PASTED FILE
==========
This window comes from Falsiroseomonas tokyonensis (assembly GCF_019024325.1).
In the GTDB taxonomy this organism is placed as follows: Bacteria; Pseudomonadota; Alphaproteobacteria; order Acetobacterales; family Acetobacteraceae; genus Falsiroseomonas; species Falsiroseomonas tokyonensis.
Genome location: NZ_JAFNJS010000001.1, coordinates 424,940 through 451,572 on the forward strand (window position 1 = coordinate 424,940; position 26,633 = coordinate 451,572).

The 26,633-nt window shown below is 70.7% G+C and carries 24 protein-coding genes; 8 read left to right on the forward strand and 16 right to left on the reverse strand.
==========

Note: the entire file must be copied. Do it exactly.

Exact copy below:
This window comes from Falsiroseomonas tokyonensis (assembly GCF_019024325.1).
In the GTDB taxonomy this organism is placed as follows: Bacteria; Pseudomonadota; Alphaproteobacteria; order Acetobacterales; family Acetobacteraceae; genus Falsiroseomonas; species Falsiroseomonas tokyonensis.
Genome location: NZ_JAFNJS010000001.1, coordinates 424,940 through 451,572 on the forward strand (window position 1 = coordinate 424,940; position 26,633 = coordinate 451,572).

The 26,633-nt window shown below is 70.7% G+C and carries 24 protein-coding genes; 8 read left to right on the forward strand and 16 right to left on the reverse strand.